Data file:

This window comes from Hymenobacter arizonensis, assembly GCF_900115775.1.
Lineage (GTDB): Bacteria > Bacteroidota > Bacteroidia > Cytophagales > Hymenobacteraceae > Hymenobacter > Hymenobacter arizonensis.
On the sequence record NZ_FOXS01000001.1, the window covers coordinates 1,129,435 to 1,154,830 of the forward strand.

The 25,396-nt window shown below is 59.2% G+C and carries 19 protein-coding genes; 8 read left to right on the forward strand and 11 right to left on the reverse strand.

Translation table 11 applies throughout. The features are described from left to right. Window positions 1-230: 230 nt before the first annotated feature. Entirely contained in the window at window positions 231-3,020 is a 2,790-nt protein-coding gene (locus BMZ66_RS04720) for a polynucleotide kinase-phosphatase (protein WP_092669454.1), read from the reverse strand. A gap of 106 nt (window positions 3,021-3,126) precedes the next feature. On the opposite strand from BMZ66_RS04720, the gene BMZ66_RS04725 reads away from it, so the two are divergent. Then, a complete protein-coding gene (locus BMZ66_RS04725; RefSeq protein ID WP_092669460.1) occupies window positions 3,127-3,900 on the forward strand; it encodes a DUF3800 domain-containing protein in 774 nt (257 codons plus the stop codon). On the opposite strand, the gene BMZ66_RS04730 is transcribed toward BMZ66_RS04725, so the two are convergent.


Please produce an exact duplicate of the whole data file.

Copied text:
This window comes from Hymenobacter arizonensis, assembly GCF_900115775.1.
Lineage (GTDB): Bacteria > Bacteroidota > Bacteroidia > Cytophagales > Hymenobacteraceae > Hymenobacter > Hymenobacter arizonensis.
On the sequence record NZ_FOXS01000001.1, the window covers coordinates 1,129,435 to 1,154,830 of the forward strand.

The 25,396-nt window shown below is 59.2% G+C and carries 19 protein-coding genes; 8 read left to right on the forward strand and 11 right to left on the reverse strand.

Translation table 11 applies throughout. The features are described from left to right. Window positions 1-230: 230 nt before the first annotated feature. Entirely contained in the window at window positions 231-3,020 is a 2,790-nt protein-coding gene (locus BMZ66_RS04720) for a polynucleotide kinase-phosphatase (protein WP_092669454.1), read from the reverse strand. A gap of 106 nt (window positions 3,021-3,126) precedes the next feature. On the opposite strand from BMZ66_RS04720, the gene BMZ66_RS04725 reads away from it, so the two are divergent. Then, a complete protein-coding gene (locus BMZ66_RS04725; RefSeq protein ID WP_092669460.1) occupies window positions 3,127-3,900 on the forward strand; it encodes a DUF3800 domain-containing protein in 774 nt (257 codons plus the stop codon). On the opposite strand, the gene BMZ66_RS04730 is transcribed toward BMZ66_RS04725, so the two are convergent.